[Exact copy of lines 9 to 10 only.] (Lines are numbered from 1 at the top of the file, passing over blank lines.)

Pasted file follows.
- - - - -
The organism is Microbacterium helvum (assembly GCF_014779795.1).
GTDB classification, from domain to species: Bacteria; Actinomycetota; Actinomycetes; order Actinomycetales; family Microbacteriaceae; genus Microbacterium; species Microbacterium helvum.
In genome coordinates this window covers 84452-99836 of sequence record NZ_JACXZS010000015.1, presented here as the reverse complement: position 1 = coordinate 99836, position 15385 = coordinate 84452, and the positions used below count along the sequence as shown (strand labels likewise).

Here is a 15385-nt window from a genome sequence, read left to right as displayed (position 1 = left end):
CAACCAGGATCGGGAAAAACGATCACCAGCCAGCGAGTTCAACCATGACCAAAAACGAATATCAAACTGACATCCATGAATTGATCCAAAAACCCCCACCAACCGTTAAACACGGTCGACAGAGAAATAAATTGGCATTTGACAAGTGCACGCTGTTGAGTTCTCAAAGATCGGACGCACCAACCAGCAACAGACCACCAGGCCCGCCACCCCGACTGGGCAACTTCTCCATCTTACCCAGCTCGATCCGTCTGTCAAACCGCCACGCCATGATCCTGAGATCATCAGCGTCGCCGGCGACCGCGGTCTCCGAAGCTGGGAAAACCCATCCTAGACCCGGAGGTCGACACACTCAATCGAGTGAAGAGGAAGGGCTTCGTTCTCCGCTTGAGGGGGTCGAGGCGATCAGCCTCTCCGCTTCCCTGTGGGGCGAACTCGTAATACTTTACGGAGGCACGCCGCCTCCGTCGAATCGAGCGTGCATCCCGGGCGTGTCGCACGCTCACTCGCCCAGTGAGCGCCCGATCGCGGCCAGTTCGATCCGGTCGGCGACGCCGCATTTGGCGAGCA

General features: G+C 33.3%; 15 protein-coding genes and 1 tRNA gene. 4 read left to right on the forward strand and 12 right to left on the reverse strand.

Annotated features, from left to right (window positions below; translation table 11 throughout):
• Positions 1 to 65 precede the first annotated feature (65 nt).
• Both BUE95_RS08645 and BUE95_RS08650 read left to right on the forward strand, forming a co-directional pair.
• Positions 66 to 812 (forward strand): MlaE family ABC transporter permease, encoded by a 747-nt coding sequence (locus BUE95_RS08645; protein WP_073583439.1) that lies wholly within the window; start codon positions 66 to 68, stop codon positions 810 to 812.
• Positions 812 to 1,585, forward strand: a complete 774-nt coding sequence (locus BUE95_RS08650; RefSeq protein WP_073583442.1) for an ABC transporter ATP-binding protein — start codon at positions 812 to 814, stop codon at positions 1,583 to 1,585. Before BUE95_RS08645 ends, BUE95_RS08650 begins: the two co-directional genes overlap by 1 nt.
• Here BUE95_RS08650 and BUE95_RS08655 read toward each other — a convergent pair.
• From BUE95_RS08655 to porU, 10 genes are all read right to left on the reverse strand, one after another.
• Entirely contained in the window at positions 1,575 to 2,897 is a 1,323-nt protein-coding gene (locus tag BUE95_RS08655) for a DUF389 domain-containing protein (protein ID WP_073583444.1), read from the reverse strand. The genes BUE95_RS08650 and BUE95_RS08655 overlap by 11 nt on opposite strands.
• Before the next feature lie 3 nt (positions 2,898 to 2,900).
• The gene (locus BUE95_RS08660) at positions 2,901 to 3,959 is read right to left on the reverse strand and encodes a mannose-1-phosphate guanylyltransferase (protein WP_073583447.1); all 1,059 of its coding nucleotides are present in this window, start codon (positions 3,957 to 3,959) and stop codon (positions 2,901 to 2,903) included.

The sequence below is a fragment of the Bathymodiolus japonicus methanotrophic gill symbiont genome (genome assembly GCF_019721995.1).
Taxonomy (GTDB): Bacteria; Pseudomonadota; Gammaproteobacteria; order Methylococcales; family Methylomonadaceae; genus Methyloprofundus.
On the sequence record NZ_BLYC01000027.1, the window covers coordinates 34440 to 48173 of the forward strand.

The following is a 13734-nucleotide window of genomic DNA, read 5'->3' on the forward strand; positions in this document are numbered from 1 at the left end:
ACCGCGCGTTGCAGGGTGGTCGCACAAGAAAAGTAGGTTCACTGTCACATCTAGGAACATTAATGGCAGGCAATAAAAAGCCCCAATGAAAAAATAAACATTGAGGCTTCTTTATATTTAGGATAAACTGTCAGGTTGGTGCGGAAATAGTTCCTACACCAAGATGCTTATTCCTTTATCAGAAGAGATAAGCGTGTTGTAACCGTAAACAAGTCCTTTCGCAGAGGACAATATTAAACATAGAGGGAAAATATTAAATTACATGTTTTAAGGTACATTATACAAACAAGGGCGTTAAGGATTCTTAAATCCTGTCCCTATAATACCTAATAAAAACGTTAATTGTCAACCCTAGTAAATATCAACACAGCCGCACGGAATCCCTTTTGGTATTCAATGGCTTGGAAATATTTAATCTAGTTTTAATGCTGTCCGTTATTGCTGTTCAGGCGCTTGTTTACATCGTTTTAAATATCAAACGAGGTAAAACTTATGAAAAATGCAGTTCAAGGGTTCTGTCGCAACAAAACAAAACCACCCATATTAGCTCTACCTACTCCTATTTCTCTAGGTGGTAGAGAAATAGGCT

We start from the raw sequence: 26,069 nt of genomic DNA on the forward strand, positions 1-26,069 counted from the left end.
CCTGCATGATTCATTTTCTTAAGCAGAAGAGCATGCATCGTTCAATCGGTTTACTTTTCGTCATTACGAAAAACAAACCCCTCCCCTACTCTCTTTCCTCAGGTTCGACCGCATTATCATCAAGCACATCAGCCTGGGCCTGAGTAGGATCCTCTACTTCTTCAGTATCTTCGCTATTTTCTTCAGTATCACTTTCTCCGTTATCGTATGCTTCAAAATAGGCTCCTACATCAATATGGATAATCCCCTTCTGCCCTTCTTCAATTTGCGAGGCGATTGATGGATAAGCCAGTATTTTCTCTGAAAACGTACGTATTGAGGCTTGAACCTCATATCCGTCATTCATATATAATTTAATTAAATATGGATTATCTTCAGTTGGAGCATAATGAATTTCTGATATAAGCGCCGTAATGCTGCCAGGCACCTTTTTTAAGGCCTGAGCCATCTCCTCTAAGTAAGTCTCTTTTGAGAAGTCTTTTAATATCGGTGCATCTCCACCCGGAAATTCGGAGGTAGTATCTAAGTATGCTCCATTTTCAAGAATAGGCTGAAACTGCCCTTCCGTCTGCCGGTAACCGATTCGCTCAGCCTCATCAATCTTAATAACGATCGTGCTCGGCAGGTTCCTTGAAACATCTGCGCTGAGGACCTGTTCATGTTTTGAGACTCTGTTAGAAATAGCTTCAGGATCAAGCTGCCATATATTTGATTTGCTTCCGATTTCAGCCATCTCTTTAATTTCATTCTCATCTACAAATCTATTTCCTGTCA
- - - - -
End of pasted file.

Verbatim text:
• Both BUE95_RS08645 and BUE95_RS08650 read left to right on the forward strand, forming a co-directional pair.
• Positions 66 to 812 (forward strand): MlaE family ABC transporter permease, encoded by a 747-nt coding sequence (locus BUE95_RS08645; protein WP_073583439.1) that lies wholly within the window; start codon positions 66 to 68, stop codon positions 810 to 812.